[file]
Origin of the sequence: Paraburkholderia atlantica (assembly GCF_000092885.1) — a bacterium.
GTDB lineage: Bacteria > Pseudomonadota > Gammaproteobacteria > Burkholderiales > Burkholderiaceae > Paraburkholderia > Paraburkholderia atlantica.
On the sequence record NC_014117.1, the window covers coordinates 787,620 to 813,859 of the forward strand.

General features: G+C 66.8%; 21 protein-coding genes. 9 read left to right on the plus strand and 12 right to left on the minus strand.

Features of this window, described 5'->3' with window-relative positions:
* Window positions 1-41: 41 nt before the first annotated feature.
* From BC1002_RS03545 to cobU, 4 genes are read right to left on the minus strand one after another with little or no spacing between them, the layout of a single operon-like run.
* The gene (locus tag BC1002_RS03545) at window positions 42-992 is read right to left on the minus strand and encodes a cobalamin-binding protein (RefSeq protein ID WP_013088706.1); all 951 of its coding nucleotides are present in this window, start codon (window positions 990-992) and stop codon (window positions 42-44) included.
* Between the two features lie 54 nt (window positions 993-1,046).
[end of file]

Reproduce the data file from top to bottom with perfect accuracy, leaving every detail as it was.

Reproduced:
Origin of the sequence: Paraburkholderia atlantica (assembly GCF_000092885.1) — a bacterium.
GTDB lineage: Bacteria > Pseudomonadota > Gammaproteobacteria > Burkholderiales > Burkholderiaceae > Paraburkholderia > Paraburkholderia atlantica.
On the sequence record NC_014117.1, the window covers coordinates 787,620 to 813,859 of the forward strand.

General features: G+C 66.8%; 21 protein-coding genes. 9 read left to right on the plus strand and 12 right to left on the minus strand.

Features of this window, described 5'->3' with window-relative positions:
* Window positions 1-41: 41 nt before the first annotated feature.
* From BC1002_RS03545 to cobU, 4 genes are read right to left on the minus strand one after another with little or no spacing between them, the layout of a single operon-like run.
* The gene (locus tag BC1002_RS03545) at window positions 42-992 is read right to left on the minus strand and encodes a cobalamin-binding protein (RefSeq protein ID WP_013088706.1); all 951 of its coding nucleotides are present in this window, start codon (window positions 990-992) and stop codon (window positions 42-44) included.
* Between the two features lie 54 nt (window positions 993-1,046).